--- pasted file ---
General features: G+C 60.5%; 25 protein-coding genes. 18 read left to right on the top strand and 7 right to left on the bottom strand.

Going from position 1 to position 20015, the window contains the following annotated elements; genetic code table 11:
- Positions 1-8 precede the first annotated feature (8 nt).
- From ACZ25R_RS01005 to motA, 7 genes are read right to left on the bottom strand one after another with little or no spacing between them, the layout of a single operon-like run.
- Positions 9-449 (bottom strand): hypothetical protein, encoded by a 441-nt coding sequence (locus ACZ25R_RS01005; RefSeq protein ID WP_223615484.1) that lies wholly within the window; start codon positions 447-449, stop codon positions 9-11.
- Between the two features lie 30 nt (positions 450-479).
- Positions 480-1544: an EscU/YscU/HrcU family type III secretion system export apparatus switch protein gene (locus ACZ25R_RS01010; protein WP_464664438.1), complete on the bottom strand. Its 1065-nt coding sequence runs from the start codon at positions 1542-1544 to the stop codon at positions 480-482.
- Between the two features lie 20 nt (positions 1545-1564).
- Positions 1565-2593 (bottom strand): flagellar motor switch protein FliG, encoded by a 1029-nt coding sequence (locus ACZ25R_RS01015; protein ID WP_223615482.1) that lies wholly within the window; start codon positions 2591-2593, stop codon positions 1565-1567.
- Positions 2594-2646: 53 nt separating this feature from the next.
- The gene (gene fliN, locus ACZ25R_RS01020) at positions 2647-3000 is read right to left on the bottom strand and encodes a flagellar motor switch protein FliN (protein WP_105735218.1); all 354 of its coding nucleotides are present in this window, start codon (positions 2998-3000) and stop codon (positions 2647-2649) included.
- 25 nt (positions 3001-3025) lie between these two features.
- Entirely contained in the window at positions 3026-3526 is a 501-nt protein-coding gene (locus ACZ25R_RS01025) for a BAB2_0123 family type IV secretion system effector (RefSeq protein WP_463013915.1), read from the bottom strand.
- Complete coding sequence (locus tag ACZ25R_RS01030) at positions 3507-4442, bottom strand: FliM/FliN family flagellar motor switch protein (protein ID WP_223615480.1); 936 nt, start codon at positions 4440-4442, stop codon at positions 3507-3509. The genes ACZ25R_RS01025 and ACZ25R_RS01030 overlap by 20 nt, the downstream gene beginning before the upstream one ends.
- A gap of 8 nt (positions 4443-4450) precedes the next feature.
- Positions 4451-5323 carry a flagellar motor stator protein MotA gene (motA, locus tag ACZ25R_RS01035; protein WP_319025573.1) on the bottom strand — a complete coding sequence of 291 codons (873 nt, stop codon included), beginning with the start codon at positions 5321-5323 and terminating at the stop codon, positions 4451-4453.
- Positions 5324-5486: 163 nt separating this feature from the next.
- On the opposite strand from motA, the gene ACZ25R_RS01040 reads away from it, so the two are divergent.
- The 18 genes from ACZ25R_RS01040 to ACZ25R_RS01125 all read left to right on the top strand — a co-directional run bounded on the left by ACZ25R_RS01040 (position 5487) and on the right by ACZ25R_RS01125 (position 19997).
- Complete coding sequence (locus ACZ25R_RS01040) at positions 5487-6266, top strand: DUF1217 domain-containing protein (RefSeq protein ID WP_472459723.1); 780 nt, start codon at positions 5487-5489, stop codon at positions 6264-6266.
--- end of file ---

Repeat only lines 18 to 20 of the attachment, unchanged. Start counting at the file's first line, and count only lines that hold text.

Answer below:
- On the opposite strand from motA, the gene ACZ25R_RS01040 reads away from it, so the two are divergent.
- The 18 genes from ACZ25R_RS01040 to ACZ25R_RS01125 all read left to right on the top strand — a co-directional run bounded on the left by ACZ25R_RS01040 (position 5487) and on the right by ACZ25R_RS01125 (position 19997).
- Complete coding sequence (locus ACZ25R_RS01040) at positions 5487-6266, top strand: DUF1217 domain-containing protein (RefSeq protein ID WP_472459723.1); 780 nt, start codon at positions 5487-5489, stop codon at positions 6264-6266.